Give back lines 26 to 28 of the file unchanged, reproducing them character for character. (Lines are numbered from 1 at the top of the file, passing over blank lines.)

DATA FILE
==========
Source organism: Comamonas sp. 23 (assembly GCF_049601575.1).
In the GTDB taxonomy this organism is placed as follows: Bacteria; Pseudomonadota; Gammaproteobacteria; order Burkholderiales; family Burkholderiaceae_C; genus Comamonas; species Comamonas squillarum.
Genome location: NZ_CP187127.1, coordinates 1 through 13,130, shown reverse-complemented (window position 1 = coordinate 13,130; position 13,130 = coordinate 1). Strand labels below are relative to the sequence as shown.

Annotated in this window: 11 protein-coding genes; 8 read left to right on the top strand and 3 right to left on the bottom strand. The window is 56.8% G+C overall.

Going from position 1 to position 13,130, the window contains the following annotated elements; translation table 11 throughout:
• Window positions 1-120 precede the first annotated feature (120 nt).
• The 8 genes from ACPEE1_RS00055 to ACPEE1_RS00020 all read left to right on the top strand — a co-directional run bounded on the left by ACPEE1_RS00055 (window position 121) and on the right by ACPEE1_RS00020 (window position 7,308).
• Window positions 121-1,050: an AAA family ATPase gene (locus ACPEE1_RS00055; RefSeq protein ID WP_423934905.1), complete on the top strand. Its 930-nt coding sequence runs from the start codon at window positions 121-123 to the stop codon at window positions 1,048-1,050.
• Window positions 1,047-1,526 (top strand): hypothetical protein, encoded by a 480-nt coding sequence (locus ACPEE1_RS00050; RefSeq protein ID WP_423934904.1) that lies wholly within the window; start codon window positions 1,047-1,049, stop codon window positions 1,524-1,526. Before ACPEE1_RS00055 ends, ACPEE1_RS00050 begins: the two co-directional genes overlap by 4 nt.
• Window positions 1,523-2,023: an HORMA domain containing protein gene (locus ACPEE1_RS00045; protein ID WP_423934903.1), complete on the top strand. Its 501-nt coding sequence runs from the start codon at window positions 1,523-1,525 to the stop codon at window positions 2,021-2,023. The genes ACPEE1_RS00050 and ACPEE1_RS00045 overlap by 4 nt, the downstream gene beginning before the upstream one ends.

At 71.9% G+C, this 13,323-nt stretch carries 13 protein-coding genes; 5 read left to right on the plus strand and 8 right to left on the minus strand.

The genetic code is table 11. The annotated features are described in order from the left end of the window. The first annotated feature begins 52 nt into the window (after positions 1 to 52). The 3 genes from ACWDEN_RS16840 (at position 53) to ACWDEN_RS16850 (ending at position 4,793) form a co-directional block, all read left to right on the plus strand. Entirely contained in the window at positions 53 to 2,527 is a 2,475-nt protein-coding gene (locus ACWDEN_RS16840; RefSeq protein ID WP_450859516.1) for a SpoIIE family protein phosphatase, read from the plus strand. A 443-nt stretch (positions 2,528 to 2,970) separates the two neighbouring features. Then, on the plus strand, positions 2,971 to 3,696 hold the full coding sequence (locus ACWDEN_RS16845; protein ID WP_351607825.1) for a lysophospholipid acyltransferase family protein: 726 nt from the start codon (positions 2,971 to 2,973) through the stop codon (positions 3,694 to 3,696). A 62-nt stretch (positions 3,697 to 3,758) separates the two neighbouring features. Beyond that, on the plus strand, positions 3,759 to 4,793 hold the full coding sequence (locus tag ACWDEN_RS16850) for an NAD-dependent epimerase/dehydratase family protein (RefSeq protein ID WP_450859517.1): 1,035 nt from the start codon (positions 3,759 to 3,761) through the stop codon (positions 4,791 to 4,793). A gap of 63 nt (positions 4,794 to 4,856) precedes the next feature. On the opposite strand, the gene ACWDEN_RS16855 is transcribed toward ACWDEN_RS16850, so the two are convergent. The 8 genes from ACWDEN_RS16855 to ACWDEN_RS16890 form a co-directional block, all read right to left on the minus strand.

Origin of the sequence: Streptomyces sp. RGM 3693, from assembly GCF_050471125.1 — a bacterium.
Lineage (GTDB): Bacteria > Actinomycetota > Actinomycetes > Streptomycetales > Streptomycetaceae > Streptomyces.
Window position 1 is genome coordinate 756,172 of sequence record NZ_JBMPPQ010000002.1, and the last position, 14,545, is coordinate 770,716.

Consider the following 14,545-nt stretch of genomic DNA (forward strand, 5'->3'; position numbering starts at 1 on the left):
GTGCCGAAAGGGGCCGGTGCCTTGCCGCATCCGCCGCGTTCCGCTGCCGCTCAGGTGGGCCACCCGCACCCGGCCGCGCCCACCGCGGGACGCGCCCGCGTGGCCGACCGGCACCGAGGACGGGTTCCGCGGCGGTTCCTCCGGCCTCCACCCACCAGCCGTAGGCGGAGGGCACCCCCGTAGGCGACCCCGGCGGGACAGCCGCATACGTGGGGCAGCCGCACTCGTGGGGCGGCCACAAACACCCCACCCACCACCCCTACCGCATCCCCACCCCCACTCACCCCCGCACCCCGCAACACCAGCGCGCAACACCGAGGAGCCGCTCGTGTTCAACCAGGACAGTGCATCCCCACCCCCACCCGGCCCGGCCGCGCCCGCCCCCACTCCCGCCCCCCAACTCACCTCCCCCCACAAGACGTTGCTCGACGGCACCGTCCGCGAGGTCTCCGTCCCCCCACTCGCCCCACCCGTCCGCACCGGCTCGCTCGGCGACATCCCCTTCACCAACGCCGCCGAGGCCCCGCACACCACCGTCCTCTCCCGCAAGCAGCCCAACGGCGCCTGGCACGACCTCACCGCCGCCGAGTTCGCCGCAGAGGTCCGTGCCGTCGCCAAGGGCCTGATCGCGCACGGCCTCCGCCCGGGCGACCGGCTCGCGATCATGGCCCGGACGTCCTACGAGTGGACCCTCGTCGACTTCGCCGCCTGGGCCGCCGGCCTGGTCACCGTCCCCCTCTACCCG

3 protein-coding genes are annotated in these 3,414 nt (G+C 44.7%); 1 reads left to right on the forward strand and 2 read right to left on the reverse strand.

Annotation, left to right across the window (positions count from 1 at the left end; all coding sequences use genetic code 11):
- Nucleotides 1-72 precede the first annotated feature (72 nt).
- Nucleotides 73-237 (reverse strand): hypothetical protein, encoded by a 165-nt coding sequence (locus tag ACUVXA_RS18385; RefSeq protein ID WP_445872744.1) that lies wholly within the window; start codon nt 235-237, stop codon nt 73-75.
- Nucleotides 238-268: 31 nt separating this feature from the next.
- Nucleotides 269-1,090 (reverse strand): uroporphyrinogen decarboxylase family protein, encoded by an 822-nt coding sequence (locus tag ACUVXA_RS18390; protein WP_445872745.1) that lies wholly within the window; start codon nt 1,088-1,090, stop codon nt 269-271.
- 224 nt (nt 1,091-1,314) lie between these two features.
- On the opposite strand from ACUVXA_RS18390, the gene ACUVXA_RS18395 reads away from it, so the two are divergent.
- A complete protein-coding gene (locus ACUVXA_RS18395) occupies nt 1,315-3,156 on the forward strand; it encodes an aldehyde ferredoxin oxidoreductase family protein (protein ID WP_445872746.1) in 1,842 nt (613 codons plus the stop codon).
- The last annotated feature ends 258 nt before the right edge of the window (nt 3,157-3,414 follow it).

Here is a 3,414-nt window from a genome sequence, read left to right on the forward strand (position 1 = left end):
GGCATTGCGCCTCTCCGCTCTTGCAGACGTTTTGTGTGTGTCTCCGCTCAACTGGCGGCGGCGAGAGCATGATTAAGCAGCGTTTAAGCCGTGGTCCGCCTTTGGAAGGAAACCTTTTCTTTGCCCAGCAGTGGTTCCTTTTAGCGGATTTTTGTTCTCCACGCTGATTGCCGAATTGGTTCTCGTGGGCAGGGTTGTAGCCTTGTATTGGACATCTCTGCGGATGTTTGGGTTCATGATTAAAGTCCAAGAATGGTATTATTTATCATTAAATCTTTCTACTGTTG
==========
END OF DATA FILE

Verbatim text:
- A complete protein-coding gene (locus ACUVXA_RS18395) occupies nt 1,315-3,156 on the forward strand; it encodes an aldehyde ferredoxin oxidoreductase family protein (protein ID WP_445872746.1) in 1,842 nt (613 codons plus the stop codon).
- The last annotated feature ends 258 nt before the right edge of the window (nt 3,157-3,414 follow it).

Here is a 3,414-nt window from a genome sequence, read left to right on the forward strand (position 1 = left end):